This is the type of performance that places the entire operation under scrutiny.
This 7-2 humiliation the Rangers suffered at the hands (and legs) of the Islanders at the Garden on Saturday afternoon raises all sorts of questions about the program and this team that is trending in the wrong direction at the wrong time of year.
You question whether this is truly what the perennially defensively deficient Blueshirts are when they don’t receive superior goaltending. You question whether the coach is getting his message across. You question whether management and the coaching staff questions what they have here more than halfway through a season that seems to be on its way to nowhere.
“I think in the past, a lot of players have proven to be able to do it,” Alain Vigneault said when asked if he maintains confidence in the personnel. “But I’m more about what are you doing for me now.”
Not enough of the Rangers are doing what’s needed, that’s for sure. Ondrej Pavelec, who had allowed six goals on 153 shots in four starts covering 248:01 since the beginning of December, was an island unto himself in surrendering five goals on 20 shots in 26:51 before getting the hook in what was then a 5-1 game.
The goaltender has had finer moments, but the Islanders were permitted to do as they pleased throughout the match, racing past the befuddled and confused Blueshirts on end-to-end rushes that culminated with their snipers waltzing in alone on Pavelec.
One after another, the Rangers slipped on banana peels as if starring in a Keystone Kops film. If they took anyone at all, they tended to take the wrong men. Judicious decision making was absent. Just as the Jack Woltz character in “The Godfather,” the Blueshirts were made to look ridiculous.
And in particular, Mathew Barzal, who had two goals and three assists provide a Calder boost, made the Mika Zibanejad-J.T. Miller-Mats Zuccarello line look as foolish as the Bruins’ front office that passed on the elite 20-year-old rookie with the 13th, 14th and 15th selections in the 2015 entry draft before GM Garth Snow’s crew snapped him up at No. 16.
“It’s a dumb hockey game by us,” Zuccarello told The Post following a post-game meeting. “Dumb. We don’t think. We have two guys going to take one. It was a dumb hockey game.
“It’s not what we stand for. It might look like we don’t care or we don’t give 100 percent, but that’s what it looks like when you’re dumb.”
It is a mistake to overreact to any single game, even one as odious as this one against an opponent who had won only five of its previous 17 (5-10-2) and against whom the Blueshirts are now 3-10-2 over the past four years. But the Rangers’ D-zone coverage and rush-reads have been constant issues — the Kevin Shattenkirk-Brady Skjei pair was an earned minus-four — that have been camouflaged by the heaping doses of goaltending brilliance supplied by Henrik Lundqvist.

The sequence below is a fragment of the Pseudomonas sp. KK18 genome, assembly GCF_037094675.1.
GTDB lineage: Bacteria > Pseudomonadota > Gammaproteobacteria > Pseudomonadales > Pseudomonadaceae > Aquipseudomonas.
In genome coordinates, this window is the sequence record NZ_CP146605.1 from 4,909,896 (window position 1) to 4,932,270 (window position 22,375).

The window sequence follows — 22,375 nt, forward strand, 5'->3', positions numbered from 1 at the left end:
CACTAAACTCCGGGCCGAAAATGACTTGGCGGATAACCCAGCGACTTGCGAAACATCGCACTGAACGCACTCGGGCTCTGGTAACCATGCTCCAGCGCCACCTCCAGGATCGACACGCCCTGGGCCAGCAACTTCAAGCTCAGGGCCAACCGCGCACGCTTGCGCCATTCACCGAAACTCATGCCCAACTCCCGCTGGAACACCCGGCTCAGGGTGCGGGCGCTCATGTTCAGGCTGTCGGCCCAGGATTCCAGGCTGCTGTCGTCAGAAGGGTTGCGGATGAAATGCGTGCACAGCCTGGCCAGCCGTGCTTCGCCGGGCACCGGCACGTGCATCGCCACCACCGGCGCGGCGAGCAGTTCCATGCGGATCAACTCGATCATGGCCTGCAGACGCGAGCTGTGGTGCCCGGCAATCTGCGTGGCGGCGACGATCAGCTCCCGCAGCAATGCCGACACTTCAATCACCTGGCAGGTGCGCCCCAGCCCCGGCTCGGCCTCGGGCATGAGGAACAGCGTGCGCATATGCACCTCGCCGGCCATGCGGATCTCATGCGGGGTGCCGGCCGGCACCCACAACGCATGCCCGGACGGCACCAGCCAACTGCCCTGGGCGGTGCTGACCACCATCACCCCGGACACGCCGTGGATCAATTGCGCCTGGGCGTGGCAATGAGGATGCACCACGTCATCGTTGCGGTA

Let’s get this out of the way. Brendan Smith has had a disappointing year, there is no doubt about that. No one is suggesting his presence would have changed the dynamic. But scratching the defenseman for a second straight match — and the 10th time in 43 games — in order to get Steven Kampfer in the lineup makes no sense. Why in the world did they sign No. 42 to a four-year, $17.4 million extension and then use Smith — who, by the way, leads the team with a plus-seven at five-on-five despite his travails — this way?
Zuccarello said that, “We were 100-percent not on the same page,” in describing Saturday’s follies, but it sometimes seems as though that’s the case when it comes to the front office and the coach.
Again. Good teams have lousy games. But mediocre teams have more of them. The Rangers, who have won just three of their past nine games (3-4-2), seven of the last 16 (7-6-3) and 22 of 43 (22-16-5) altogether, seem to fit the description. There is nothing, other than goaltending, they do on a superior basis. They fancy themselves as fast, but they recently have looked like go-carts on the Indy 500 Speedway against legitimate speed teams like the Blackhawks, Devils, Maple Leafs and Red Wings and against quicksilver players such as Barzal.
“Everyone here should be pissed off,” Zuccarello said. “This was a stupid, stupid hockey game by us. But this does not represent what the Rangers are. I’m certain of that.”
That makes one of him.